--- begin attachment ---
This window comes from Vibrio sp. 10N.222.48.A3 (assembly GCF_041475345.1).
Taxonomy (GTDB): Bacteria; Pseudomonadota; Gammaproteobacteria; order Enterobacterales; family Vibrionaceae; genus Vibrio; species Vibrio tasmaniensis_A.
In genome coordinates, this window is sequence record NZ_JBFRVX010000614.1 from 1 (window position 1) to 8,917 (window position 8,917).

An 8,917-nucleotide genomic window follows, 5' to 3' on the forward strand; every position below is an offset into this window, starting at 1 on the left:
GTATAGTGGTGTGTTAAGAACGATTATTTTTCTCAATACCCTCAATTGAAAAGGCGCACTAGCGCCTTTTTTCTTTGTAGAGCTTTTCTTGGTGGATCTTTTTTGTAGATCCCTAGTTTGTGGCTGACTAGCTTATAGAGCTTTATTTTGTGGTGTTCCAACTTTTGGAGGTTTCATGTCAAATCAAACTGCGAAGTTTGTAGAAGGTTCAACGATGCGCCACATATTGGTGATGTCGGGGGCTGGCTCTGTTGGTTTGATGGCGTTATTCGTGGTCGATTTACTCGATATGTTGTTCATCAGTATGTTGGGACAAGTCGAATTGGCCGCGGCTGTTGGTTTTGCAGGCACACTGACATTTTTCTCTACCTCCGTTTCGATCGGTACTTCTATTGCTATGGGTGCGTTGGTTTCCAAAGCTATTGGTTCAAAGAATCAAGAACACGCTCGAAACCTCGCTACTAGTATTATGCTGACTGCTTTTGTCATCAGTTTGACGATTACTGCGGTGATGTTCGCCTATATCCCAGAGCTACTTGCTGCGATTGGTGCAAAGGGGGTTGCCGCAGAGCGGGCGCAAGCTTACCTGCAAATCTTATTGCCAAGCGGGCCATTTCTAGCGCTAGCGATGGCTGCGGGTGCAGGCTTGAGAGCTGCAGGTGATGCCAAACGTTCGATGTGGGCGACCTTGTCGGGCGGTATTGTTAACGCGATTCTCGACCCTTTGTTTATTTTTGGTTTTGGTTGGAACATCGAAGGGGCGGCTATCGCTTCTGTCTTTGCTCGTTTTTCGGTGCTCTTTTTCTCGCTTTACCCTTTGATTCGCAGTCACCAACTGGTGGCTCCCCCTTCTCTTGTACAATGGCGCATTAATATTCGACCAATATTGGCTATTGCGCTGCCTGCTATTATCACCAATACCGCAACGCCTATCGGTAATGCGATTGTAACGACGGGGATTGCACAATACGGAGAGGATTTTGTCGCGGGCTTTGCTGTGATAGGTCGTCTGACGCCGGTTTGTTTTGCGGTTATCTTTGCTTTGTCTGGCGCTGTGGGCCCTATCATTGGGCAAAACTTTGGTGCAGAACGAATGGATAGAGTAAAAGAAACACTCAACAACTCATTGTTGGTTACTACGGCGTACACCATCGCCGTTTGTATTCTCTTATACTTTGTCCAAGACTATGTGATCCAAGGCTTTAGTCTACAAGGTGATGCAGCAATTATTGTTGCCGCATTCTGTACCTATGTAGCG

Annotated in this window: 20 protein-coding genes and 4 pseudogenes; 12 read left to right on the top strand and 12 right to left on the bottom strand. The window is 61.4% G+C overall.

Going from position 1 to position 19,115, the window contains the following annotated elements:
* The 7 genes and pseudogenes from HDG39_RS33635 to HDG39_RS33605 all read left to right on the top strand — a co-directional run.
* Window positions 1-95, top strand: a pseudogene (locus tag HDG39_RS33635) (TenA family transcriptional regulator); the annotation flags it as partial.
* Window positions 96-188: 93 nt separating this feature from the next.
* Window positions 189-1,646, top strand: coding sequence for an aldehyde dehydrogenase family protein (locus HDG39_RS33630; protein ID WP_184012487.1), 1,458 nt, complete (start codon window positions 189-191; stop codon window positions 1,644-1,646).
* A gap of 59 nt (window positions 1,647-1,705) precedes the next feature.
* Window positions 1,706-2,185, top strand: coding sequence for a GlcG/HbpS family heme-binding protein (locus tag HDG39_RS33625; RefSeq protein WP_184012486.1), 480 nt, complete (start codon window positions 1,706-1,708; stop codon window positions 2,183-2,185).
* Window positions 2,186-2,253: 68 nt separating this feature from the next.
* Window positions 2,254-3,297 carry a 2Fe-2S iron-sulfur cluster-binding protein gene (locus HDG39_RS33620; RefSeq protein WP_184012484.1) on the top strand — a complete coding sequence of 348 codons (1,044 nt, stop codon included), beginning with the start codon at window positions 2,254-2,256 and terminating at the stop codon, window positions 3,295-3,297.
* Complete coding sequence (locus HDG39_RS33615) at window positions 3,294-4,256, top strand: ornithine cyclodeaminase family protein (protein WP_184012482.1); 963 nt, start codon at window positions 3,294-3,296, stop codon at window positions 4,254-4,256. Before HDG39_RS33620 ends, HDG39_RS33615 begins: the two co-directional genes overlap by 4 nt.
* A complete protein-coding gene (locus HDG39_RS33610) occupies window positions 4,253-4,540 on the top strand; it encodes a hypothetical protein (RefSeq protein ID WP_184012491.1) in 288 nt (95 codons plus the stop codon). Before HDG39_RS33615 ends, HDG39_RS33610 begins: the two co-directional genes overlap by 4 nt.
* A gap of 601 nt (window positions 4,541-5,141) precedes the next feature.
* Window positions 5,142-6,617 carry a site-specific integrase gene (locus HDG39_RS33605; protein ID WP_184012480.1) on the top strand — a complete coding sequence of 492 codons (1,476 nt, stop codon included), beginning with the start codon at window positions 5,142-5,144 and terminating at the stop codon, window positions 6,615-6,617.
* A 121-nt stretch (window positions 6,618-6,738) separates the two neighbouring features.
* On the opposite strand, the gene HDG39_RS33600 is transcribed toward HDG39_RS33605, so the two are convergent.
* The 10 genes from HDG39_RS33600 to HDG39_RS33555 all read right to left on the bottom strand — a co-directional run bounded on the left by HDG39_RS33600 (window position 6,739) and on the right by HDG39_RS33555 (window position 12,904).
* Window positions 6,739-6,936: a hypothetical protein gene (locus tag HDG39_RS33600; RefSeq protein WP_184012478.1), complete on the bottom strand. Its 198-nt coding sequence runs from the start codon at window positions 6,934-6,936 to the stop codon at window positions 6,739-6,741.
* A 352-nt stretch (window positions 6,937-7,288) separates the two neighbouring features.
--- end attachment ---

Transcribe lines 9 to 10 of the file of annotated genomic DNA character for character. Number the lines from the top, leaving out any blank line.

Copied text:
* Window positions 1-95, top strand: a pseudogene (locus tag HDG39_RS33635) (TenA family transcriptional regulator); the annotation flags it as partial.
* Window positions 96-188: 93 nt separating this feature from the next.